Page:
Summer Nat Hist Books

Summer reading

The long hot summer provided time to catch-up on a pile of old favourites and new publications. Amongst the older ones were the Hon Miriam Rothschild’s ‘Butterfly Cooing Like A Dove’ (1991, Doubleday) which is a prolifically-illustrated exploration of the role and symbolism of butterflies in art; major works shown in full colour and black and white. Only Miriam could have done this extraordinary book with 30 chapters on such examinations on the soul, the spirit, the psyche, dreams and disasters, whilst quoting Nabokov, Prost, Jung and Picasso amongst many others.

As a fan of RLS I re-read Kidnapped – the cover reminding me that Stevenson is today the 25th most translated writer in the world. It is always enjoyable to read RLS’s glorious descriptions of people and places in Scotland in the 18th century. It is a pity that he was taken by TB at the age of 44. What other works did he have in prep.?

Botanical researcher, Richard Mabey’s ‘The Cabaret of Plants, Botany and the Imagination’ (Profile Books, 2016) is another firm favourite to dip into during the summer for his depth of knowledge of the English flora and its introduced species. His ‘Weeds’ (Profile, 2010) is an alternative good read.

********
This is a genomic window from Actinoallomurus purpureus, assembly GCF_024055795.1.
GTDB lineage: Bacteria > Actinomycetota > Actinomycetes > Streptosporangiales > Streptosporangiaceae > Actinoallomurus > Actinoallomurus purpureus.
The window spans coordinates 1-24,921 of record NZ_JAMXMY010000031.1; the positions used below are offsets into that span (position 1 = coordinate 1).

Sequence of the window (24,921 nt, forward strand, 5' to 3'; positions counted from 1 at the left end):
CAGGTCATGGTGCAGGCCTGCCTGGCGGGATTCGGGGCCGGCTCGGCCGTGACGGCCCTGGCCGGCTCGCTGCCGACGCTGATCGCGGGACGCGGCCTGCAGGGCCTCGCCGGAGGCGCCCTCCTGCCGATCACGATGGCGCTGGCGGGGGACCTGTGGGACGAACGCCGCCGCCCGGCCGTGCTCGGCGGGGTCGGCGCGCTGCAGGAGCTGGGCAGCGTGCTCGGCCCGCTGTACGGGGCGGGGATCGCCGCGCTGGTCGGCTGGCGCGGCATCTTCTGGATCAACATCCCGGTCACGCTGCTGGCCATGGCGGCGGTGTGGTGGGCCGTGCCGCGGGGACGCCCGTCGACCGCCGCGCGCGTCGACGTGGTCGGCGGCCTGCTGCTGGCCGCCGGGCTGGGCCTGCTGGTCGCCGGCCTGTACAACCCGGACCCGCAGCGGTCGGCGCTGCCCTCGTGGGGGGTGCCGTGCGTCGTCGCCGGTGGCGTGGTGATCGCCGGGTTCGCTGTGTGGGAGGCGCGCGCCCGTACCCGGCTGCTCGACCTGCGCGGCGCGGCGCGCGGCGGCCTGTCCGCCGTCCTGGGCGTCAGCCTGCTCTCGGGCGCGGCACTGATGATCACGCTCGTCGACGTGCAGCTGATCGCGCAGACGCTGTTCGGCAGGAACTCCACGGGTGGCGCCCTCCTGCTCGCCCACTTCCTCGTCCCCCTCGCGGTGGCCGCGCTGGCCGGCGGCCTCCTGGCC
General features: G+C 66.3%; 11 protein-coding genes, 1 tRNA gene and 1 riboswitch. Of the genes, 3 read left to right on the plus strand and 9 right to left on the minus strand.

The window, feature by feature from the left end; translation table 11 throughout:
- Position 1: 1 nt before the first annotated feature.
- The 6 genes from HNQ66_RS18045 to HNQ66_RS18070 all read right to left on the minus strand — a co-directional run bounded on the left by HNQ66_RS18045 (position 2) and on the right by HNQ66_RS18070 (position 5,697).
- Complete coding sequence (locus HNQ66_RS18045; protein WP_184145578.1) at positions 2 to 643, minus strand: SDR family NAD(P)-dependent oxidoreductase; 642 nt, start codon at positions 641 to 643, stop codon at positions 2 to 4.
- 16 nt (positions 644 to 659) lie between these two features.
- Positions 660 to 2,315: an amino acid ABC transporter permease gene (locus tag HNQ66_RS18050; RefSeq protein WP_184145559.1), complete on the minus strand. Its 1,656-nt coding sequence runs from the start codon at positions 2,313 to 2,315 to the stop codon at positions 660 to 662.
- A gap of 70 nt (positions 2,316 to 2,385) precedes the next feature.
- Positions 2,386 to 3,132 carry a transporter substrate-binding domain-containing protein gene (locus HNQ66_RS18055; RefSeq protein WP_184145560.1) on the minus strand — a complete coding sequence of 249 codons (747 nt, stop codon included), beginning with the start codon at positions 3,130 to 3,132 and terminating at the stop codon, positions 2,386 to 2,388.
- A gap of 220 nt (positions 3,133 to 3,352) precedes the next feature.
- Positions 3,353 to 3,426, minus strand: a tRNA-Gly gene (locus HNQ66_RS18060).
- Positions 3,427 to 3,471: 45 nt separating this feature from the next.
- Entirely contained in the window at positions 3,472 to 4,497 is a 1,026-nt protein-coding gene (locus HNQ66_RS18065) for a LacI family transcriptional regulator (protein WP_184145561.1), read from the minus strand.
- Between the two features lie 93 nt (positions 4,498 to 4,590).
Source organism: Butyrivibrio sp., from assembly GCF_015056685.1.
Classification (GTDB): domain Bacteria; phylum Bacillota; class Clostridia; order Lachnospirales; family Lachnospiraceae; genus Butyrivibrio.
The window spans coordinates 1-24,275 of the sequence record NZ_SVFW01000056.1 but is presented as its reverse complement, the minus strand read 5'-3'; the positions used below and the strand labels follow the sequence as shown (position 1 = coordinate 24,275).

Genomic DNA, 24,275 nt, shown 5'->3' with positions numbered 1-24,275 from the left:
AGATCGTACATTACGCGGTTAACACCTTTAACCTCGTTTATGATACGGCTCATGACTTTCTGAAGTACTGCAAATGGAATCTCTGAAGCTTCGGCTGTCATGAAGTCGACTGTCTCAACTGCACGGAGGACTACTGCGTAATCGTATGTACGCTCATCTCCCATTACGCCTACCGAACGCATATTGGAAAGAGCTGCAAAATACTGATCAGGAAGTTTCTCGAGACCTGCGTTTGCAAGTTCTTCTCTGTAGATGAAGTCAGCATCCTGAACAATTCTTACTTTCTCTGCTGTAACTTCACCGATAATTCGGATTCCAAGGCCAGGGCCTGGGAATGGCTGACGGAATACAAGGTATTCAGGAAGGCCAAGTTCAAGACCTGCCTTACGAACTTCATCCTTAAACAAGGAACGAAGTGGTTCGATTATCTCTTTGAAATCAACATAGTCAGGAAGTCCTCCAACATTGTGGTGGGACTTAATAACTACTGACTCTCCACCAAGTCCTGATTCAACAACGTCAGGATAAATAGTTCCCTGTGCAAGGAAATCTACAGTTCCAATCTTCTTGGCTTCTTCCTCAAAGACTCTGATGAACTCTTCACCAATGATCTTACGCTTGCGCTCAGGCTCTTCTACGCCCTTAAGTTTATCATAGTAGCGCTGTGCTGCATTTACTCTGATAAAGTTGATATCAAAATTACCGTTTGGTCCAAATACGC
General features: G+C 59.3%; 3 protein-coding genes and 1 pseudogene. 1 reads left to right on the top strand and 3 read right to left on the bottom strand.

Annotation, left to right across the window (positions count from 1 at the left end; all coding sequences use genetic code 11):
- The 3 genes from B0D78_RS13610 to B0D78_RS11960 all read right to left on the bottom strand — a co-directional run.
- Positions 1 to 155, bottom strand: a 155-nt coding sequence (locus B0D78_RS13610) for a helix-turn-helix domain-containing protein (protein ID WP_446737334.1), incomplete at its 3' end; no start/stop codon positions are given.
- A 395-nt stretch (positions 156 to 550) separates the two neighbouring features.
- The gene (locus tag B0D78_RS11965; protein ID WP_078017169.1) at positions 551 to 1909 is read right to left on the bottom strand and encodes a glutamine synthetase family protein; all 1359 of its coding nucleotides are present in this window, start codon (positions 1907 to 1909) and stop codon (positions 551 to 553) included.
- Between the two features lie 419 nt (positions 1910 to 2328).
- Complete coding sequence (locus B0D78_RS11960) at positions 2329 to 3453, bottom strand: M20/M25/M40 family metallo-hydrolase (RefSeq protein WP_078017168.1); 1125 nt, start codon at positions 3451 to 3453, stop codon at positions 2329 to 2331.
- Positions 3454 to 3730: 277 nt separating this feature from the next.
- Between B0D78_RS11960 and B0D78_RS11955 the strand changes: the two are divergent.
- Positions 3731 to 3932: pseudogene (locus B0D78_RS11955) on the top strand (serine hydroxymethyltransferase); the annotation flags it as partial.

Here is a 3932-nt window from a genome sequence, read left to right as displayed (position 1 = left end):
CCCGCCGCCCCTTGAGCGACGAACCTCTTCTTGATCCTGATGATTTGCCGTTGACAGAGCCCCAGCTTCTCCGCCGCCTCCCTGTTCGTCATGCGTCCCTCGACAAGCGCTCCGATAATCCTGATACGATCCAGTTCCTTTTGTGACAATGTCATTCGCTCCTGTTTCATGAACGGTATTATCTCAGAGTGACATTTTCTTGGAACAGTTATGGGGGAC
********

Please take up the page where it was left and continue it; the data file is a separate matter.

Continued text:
Of newer titles, Guy Shrubsole’s ‘The Lost Rainforests of Britain’ (William Collins, 2022) – a Sunday Times Bestseller – follows on from his revelatory ‘Who Owns England’ (William Collins, 2018) gives us an insight into the temperate rainforests that we have in the West Country, west Wales and west of North England and west Scotland; these precious woodlands that need to be conserved. The amazing Wistman’s Wood on Dartmoor, dripping with lichens is for ever etched in one’s memory following a visit, but there are many more to explore and conserve.  One hopes they must all be like that!

One of the more recent New Naturalist’s titles is ‘Solitary Bees’ (William Collins, 2023, No. 146 ) by Ted Benton and Nick Owens who know a thing or two about bees. Benton has already produced two other volumes in the NN series, Bumblebees (2006) and Grasshoppers and Crickets (2012).  Owens has published books on bumblebees, bees and wasps. Together they have brought together a lot of theory and science behind the diversity of solitary bees which has not been previously set out.   The large book (598pp) is lavishly illustrated throughout to show particular morphological features, nest construction and habitats.  Solitary bees are not an easy group for any naturalist or general entomologist to get their head around the diversity and variation but this book presents all that is known of the group and will be a key work.  Overall a good bunch of books perused over summer.